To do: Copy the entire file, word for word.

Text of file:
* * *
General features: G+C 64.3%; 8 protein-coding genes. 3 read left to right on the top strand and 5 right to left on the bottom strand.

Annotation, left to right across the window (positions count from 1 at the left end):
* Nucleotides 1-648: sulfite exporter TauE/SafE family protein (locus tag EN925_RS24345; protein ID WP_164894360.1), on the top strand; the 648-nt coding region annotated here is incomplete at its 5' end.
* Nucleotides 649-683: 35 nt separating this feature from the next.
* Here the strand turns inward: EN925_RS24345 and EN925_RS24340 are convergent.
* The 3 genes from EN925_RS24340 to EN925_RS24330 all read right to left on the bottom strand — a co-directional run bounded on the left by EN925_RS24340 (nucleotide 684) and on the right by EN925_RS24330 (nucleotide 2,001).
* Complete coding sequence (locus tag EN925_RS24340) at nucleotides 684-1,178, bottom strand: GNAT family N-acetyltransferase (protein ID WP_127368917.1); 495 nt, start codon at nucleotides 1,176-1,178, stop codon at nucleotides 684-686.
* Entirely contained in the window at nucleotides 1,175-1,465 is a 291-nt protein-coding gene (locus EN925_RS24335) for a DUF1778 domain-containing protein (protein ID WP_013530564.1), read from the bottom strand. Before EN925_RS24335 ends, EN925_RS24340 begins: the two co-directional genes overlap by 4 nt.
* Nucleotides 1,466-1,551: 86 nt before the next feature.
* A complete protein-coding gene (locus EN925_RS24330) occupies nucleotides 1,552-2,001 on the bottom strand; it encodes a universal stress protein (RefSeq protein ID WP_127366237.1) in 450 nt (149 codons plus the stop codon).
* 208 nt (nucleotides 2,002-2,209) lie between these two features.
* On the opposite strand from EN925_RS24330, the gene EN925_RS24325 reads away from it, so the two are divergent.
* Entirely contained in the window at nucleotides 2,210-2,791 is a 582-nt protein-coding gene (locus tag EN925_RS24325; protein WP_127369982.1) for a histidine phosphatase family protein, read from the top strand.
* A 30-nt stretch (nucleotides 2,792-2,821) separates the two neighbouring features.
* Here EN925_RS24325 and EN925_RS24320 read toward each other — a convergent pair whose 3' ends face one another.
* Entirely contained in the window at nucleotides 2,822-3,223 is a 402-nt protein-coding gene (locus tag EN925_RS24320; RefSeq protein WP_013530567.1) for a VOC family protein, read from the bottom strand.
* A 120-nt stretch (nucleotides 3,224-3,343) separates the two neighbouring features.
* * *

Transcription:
General features: G+C 64.3%; 8 protein-coding genes. 3 read left to right on the top strand and 5 right to left on the bottom strand.

Annotation, left to right across the window (positions count from 1 at the left end):
* Nucleotides 1-648: sulfite exporter TauE/SafE family protein (locus tag EN925_RS24345; protein ID WP_164894360.1), on the top strand; the 648-nt coding region annotated here is incomplete at its 5' end.
* Nucleotides 649-683: 35 nt separating this feature from the next.
* Here the strand turns inward: EN925_RS24345 and EN925_RS24340 are convergent.
* The 3 genes from EN925_RS24340 to EN925_RS24330 all read right to left on the bottom strand — a co-directional run bounded on the left by EN925_RS24340 (nucleotide 684) and on the right by EN925_RS24330 (nucleotide 2,001).
* Complete coding sequence (locus tag EN925_RS24340) at nucleotides 684-1,178, bottom strand: GNAT family N-acetyltransferase (protein ID WP_127368917.1); 495 nt, start codon at nucleotides 1,176-1,178, stop codon at nucleotides 684-686.
* Entirely contained in the window at nucleotides 1,175-1,465 is a 291-nt protein-coding gene (locus EN925_RS24335) for a DUF1778 domain-containing protein (protein ID WP_013530564.1), read from the bottom strand. Before EN925_RS24335 ends, EN925_RS24340 begins: the two co-directional genes overlap by 4 nt.
* Nucleotides 1,466-1,551: 86 nt before the next feature.
* A complete protein-coding gene (locus EN925_RS24330) occupies nucleotides 1,552-2,001 on the bottom strand; it encodes a universal stress protein (RefSeq protein ID WP_127366237.1) in 450 nt (149 codons plus the stop codon).
* 208 nt (nucleotides 2,002-2,209) lie between these two features.
* On the opposite strand from EN925_RS24330, the gene EN925_RS24325 reads away from it, so the two are divergent.
* Entirely contained in the window at nucleotides 2,210-2,791 is a 582-nt protein-coding gene (locus tag EN925_RS24325; protein WP_127369982.1) for a histidine phosphatase family protein, read from the top strand.
* A 30-nt stretch (nucleotides 2,792-2,821) separates the two neighbouring features.
* Here EN925_RS24325 and EN925_RS24320 read toward each other — a convergent pair whose 3' ends face one another.
* Entirely contained in the window at nucleotides 2,822-3,223 is a 402-nt protein-coding gene (locus tag EN925_RS24320; RefSeq protein WP_013530567.1) for a VOC family protein, read from the bottom strand.
* A 120-nt stretch (nucleotides 3,224-3,343) separates the two neighbouring features.